Tuesday, October 11, 2011

Pride and Shame Must be Recognised in Equal Measure

Many people will attempt to negate the grievances of native peoples and other oppressed minority groups by saying "I wasn't there, how could it be my fault?"
Which in many respects is a fair point. 
However they will in the same breathe often say "I am proud of my heritage" and list the successes and achievements of people of their race, ethnicity or national identity. (As if achievements are a racial issue anyway...)
I can however understand being justifiably proud of our forebears. As a Pakeha New Zealander I do feel a fondness, and yes a pride for the tough men that went before me into this country and fashioned a life for themselves through grit, determination and hard work. This for me is more of a pride in my own familial line - one that is distinctly anchored in the working classes - but I grant that for many it is a pride in one's race and ones ethnicity.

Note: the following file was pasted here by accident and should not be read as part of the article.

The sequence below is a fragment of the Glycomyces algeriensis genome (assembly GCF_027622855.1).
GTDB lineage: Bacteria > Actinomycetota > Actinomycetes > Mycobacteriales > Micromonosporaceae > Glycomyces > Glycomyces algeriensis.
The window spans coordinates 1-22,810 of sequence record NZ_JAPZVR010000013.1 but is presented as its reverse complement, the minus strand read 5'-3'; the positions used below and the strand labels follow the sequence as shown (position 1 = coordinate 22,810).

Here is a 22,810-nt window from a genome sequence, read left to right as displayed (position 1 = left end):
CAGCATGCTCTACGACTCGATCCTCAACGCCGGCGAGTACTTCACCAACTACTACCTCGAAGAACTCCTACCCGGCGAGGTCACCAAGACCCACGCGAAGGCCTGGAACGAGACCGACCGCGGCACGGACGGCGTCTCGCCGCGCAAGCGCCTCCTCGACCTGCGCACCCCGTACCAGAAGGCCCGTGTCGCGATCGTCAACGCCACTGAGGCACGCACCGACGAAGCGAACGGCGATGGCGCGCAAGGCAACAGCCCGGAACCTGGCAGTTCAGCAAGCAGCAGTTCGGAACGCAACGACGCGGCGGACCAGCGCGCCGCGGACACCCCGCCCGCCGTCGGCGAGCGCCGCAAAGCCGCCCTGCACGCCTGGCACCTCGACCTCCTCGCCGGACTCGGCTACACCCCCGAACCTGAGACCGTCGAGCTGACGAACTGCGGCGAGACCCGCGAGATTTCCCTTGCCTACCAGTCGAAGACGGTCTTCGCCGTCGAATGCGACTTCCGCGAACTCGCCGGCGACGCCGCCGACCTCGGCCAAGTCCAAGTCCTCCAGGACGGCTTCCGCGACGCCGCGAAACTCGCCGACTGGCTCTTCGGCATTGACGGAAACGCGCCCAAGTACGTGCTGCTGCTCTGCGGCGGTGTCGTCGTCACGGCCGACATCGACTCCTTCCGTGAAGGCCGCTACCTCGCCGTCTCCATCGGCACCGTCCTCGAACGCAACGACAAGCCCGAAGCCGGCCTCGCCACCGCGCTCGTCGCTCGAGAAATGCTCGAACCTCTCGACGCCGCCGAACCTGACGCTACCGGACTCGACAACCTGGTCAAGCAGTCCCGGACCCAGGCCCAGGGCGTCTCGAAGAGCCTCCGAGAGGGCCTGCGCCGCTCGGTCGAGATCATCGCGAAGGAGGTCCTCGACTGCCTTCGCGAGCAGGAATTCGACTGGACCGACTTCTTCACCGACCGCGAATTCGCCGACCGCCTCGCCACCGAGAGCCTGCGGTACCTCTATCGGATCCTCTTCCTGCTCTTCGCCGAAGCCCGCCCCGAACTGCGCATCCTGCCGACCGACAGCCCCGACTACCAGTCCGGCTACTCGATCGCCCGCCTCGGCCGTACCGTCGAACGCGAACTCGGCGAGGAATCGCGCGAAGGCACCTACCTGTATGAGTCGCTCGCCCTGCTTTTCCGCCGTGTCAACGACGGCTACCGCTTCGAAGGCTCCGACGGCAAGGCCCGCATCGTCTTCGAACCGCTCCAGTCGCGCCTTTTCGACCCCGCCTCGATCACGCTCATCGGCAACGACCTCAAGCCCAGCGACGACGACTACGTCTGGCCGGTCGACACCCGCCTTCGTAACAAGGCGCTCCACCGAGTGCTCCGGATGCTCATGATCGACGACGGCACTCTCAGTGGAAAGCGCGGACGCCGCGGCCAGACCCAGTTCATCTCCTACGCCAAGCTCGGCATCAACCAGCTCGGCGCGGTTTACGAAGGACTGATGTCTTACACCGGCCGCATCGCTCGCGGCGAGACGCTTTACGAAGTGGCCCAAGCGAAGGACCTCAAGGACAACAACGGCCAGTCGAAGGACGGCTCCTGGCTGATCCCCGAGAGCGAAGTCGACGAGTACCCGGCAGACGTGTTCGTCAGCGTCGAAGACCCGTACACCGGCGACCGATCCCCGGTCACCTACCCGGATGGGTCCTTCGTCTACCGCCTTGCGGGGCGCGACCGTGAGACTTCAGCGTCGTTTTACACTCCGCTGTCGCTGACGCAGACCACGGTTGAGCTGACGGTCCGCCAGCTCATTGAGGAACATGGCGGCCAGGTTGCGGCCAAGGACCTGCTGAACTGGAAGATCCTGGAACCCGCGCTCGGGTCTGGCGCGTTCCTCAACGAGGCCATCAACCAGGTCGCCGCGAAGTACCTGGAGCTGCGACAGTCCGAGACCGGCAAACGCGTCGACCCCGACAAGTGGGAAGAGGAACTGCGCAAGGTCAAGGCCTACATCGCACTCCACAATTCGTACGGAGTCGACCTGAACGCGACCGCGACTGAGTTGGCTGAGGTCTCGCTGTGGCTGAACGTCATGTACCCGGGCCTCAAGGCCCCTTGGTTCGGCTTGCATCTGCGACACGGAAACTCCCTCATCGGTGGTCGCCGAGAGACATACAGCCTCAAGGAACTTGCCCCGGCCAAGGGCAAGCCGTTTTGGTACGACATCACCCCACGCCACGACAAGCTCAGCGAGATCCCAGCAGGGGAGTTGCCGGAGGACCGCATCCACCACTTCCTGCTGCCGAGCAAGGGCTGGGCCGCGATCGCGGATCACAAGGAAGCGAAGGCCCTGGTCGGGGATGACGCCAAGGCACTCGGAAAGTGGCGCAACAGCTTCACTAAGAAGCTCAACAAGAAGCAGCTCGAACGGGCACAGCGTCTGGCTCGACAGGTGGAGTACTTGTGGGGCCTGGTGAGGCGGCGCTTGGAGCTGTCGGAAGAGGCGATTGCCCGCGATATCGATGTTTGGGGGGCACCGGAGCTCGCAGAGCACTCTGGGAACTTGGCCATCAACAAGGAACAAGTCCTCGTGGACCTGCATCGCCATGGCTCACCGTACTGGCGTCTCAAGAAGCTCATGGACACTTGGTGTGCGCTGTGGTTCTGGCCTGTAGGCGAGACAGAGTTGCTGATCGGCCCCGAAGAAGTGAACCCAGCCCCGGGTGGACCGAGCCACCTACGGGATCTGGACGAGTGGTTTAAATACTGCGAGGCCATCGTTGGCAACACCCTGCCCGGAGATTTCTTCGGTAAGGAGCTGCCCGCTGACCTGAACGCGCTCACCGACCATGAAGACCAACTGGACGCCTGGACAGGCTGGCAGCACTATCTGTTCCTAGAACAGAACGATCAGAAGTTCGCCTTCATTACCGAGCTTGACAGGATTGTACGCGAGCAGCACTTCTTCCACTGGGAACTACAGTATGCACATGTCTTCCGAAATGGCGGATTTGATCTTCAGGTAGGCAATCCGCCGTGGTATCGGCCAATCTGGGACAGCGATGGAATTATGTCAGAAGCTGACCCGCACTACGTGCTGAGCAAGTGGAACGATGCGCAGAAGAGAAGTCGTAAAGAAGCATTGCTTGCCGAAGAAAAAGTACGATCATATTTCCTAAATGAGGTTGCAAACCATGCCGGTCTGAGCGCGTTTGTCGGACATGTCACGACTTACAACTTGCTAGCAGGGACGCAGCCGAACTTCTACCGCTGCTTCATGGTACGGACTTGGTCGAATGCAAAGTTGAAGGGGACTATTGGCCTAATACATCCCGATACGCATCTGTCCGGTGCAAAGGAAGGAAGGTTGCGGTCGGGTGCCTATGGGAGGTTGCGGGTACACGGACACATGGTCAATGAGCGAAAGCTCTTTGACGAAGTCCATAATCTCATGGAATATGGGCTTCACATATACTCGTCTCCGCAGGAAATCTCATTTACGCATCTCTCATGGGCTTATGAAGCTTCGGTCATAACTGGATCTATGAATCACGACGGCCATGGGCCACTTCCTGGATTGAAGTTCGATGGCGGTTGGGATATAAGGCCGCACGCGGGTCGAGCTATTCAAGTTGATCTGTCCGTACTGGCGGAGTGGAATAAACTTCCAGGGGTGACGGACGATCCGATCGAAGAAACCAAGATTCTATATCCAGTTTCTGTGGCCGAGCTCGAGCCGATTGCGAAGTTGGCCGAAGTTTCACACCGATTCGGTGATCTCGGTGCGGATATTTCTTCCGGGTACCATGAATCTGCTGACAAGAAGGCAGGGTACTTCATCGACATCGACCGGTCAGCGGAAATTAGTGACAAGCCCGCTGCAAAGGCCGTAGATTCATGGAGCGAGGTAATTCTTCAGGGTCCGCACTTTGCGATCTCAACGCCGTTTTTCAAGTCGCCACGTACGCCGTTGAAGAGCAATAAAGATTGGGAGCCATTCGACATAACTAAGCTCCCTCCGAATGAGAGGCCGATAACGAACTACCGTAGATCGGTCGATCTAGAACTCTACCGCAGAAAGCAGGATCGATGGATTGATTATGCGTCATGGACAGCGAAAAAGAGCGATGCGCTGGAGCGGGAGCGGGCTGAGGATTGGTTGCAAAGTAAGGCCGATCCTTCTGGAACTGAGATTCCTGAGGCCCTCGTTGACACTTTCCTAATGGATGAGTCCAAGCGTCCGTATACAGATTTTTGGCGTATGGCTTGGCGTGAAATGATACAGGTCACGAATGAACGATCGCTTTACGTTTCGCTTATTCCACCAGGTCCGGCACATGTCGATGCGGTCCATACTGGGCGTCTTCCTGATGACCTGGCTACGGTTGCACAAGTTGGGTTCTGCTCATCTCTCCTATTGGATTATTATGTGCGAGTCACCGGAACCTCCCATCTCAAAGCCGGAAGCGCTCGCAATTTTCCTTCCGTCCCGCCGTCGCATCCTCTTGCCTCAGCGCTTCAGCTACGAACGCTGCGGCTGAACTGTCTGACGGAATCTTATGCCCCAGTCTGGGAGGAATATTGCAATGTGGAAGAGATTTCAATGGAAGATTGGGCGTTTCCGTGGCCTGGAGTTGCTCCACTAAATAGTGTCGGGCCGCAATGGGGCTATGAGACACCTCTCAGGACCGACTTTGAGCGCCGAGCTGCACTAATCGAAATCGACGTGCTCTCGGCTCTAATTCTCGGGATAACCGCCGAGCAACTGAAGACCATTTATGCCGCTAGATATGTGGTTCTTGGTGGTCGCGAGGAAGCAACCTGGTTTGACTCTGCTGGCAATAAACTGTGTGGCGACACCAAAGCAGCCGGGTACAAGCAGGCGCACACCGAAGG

But this pride may be misplaced if it isn't mirrored by at least an equal measure of appreciation of the negative aspects of our respective cultures, and of injustices that were committed. 

the catch cry of "I wasn't there...it's not my fault!" is equally applicable to the successes and achievements of those of the same race, ethnicity or national identity that went before. 

I didn't personally cheat or swindle land off anyone, but nor did I with my own hands build the fledgling infrastructure that helped to make this the nation it is now. 
Neither the good, nor the bad was by my own hand and so I have 2 choices: I either leave both firmly in the past, or I appreciate both the rights and wrongs of the past, with part pride and initially some shame, honouring the entire morphology of my familial roots, stretching back in time. 
And come to a point when I am able to forgive those that have gone before, of all races, for their errors and honouring ALL people, simply people (not races) for their achievements. 


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